Rigors of the Qualification Process

Qualification Determination

There are 4 main reasons to perform a qualification:

Part Geometry
Connector Mating (pin out)

Performance Gaps
Function Time
Function Pressure
Thermal Capabilities
Mechanical Capabilities
Service/Shelf-Life Limitations
ESD Capabilities



Part Geometry

Part geometry is a definite reason to perform qualification. Some examples include a part that needs to be made smaller or lighter, or if the connectors change.

Performance Gaps

Performance gaps are another reason to perform a qualification. One example may be the function time has changed, and the current design doesn’t apply. Output performance can be measured by dent which is an effect of detonation velocity for different materials. Sometimes there are thermal capabilities and a change might need to be made to the explosive materials to meet requirements. Mechanical capabilities of the design could change which affects qualification. A design may have too short of a life. For example, a 50-year service shelf-life combination is needed for nuclear deterrent items. This limitation drives design changes which, in turn, drives qualifications. Lastly, from safe handling electrostatic to discharge capabilities, all ordnances in assembly need to be safe for the operator. Electronic Safety Device (ESD) capability design is important and is verified through the qualification process.


Obsolescence is another big driver for qualification. If a part of the design is changed and it cannot be manufactured or procured anymore, then it becomes obsolete. A redesign is necessary which also means a qualification must be performed.


In the instance the current design is not reliable enough for the new or existing application then qualification must be performed. Therefore, reliability also drives qualifications

Qualification Path

Department of Defense (DoD)

We work with several sponsors of The Department of Defense to qualify design. The U.S. Navy, Air Force, Army, and Space Force coordinate together to champion the sponsorship of a qualification. In the end, the qualification is presented to the Safety Board of a specific branch, and they approve the qualification range.

Range Safety

Safety is another qualification path and customer that oversees the design to protect the ranges.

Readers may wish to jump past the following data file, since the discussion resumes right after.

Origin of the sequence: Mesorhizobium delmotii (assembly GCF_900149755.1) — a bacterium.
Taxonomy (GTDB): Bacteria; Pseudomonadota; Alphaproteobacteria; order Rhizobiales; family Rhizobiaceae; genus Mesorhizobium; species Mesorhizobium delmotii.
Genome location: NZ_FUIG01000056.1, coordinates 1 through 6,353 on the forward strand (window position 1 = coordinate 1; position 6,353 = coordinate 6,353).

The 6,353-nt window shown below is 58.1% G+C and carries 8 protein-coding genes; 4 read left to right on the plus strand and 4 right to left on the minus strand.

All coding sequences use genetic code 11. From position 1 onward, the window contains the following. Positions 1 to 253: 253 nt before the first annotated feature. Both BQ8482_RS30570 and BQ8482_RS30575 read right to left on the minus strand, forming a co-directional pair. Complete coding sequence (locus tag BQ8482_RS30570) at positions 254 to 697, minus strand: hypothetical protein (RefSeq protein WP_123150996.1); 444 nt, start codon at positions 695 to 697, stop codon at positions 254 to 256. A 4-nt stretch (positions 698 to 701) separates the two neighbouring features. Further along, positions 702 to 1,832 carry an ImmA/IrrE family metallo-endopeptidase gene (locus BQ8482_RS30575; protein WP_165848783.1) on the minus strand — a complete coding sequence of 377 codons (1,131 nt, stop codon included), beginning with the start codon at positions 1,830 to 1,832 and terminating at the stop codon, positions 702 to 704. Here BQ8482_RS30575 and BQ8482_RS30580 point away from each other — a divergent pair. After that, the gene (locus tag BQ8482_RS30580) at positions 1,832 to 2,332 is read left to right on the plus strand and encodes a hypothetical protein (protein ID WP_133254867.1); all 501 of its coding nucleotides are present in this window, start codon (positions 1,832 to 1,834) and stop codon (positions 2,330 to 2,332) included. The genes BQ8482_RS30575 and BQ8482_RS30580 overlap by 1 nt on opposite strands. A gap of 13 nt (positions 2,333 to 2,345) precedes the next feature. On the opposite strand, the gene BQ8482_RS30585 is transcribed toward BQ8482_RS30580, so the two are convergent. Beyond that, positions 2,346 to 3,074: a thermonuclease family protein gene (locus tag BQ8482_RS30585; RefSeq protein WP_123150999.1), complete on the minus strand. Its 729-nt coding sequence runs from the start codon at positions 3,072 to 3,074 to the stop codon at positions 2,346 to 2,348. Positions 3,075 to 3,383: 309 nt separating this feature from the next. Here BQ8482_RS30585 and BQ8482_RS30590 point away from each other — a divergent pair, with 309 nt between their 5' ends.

The commercial route consists of Commercial Non-aerospace and Commercial Aerospace, and they also require qualification.

Foreign Military Sales

Foreign Military sales are typically less hands on, but the process is still the same and they do require designs to be qualified.

Overview of Component for Qualification

Design and Energetics Require Qualification Considerations

This is a placebo design for qualification. Figure 1 is a simple Hot Wire Bridge Squib Initiator. It could be a detonating output. The green is represented as an output charge that could be pressure generating or detonator generating. The energetic component itself needs to be qualified. The orange represents the Hot Bridge Wire Ignition Prime Charge which also needs to be qualified. The interface between those has its own statistical test that will determine reliability for all-fire and no-fire. Additionally, the whole package must be sealed from moisture environments. Most designs are required to be hermetically sealed. Typically, a header assembly glass to metal seal is used. Then, a steel vessel is wrapped, welded, crimped, or glued together to keep the salt and moisture environments outside the explosive train. Qualifications help vet this process.

DOD Qualification

Device Design Must Include Qualified Energetic Train

MIL-DTL-23659 Rev F is the biggest standard for many Electro-Exploding Foil Initiators and Hot Bridge Wire designs. It is a design guide with performance requirements.

Energetic materials, similar to the orange and green components in Figure 1, need to be on the SW010-AG-ORD-010 Technical Manual List of Qualified Explosives to be qualified for Department of Defense use. This list means the explosive needs to be tested per a test matrix for NAVSEAINST 8020.5 which is governed by the NATO document A0P-7. A0P-7 is a manual for qualification of explosives for military use.

Figure 2 is a puck of one of our explosive materials. In our industry, it is common for primary explosives to have a 10-gram limit to protect the operators dealing with the energetic.

Test Matrix MIL-DTL-23659, DOD